Killer Whale Research
Documentation on Orcas
Almost everything that humans know about killer whales has been the result of thorough research. Highly developed technology along with previous knowledge let us go beyond visual observations.
The branch of zoology that deals with cetaceans is cetology, and those who exercise the function of the study are cetologists. Some of them focus on a particular research or even a specific species, and thanks to these scientists a great deal of information has been released. They deserve special distinction, because although orcas are among the most widespread vertebrate mammals in the world, it is not as easy to access their habitat or follow them.
Research and learning
There are many cetacean research centers government funded and private. Sometimes the research is conducted or sponsored by marine aquariums, usually the larger and with more resources.
The objectives are quite varied, but tend to focus on aspects of reproduction, abundance, migration or seasonal movements, behavior and any aspect of their biology.
A researcher devoted to the study of orcas is Ingrid N. Visser, a marine biologist. She has published her research in many scientific journals and founded his own nonprofit organization, Orca Research Trust, whose primary cause is the protection and conservation of whales through education and scientific research.
One of the first researchers interested in orcas was Michael Bigg also a marine biologist. Bigg was the man behind the photo-identification system to distinguish orcas through the process of taking photographs. Through photo-identification, he was able to recognize individual orca morphology and subsequently each herd. The transient orcas, an ecotype, are also called Bigg’s killer whales in honor of this important scientist.
Research often involves long expeditions in boats to access orca habitats. Imagine those scientists who venture to the distant Antarctic waters to study the populations of the area! It is a job that takes time, patience and concentration.
Scientists use multiple techniques and tools for their research, including acoustic monitoring devices, the photo-identification system, tracking devices and other visual methods.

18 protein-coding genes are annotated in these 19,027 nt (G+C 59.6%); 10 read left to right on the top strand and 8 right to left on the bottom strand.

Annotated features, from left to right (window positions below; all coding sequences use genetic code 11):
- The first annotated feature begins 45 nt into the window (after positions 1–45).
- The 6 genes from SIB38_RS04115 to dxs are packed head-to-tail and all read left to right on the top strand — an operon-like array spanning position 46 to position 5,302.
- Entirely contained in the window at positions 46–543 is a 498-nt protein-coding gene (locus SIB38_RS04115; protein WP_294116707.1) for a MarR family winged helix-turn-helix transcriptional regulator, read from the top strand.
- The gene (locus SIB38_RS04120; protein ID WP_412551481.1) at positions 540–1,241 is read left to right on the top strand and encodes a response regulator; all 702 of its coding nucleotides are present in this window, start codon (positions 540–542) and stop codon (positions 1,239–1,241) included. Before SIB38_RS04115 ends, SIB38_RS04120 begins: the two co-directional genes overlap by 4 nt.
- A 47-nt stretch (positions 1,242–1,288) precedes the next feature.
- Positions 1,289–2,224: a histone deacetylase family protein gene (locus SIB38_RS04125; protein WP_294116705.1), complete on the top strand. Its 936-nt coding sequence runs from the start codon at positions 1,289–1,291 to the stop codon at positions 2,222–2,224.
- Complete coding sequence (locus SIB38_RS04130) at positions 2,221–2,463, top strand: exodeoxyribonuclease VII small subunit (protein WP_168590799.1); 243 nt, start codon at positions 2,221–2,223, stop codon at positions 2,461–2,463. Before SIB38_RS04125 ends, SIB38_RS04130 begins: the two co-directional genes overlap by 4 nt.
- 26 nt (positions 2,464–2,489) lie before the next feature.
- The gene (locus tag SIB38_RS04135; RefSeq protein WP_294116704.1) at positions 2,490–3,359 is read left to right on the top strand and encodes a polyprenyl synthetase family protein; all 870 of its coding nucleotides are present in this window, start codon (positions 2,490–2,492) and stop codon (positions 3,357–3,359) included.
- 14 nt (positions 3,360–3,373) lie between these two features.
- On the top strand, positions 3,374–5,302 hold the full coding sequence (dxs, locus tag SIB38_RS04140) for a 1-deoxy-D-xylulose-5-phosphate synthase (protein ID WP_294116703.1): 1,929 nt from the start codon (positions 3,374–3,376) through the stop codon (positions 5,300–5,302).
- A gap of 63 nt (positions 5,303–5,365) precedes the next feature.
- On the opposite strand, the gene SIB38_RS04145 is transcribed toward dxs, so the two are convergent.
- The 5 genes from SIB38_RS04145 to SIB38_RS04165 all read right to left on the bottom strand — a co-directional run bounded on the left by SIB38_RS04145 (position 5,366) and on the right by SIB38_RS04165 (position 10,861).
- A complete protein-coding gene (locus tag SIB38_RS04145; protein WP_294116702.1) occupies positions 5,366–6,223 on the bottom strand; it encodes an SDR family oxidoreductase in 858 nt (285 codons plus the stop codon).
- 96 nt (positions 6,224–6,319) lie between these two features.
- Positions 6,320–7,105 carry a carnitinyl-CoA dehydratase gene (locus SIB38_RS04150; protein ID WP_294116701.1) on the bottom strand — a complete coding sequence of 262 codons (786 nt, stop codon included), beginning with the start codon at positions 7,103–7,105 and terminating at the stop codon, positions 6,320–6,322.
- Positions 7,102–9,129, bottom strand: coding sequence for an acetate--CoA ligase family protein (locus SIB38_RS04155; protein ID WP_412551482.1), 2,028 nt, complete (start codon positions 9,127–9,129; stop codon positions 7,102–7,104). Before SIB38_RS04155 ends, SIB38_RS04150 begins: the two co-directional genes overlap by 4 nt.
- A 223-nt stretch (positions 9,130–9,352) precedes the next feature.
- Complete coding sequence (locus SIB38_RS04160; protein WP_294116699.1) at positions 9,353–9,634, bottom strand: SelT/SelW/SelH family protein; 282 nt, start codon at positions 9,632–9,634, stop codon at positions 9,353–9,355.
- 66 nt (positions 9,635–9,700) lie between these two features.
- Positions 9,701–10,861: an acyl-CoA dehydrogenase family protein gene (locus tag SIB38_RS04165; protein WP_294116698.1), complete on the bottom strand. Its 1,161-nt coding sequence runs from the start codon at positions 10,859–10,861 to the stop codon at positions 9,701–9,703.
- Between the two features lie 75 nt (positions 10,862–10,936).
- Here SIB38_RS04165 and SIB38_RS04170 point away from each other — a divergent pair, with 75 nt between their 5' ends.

The taxonomy of killer whales is one of the most intriguing aspects for scientists. We often represent these cetaceans as bulky animal with a color pattern in black and white, triangular dorsal fin and a white-eye patch. But based on genetic research scientist are concluding that there are at least 3 types of killer whales in the North Pacific and 4 types that inhabit the Arctic Ocean, each type with its own morphological and genetic characteristics. Even though, they think that there are more types, subspecies or even species, which in the future will change the taxonomic classification of Orcinus orca.
Continuous research is always necessary, since orcas are living beings and are highly sensitive to the continuous habitat changes product of the human activities and global warming. Therefore, population estimates are continuously performed to monitor their condition. Moreover, the observation of their feeding habits is compulsory because this gives us an idea of their preferences and dietary needs. In certain regions such as the Antarctic orcas tend to make trips; a fact not overlooked which has led to the research of their moving patterns.
The research on Orcas plays a key role in learning and has contributed to improving the negative image that some people had about them. As knowledge increases, the empathy to them rises as well.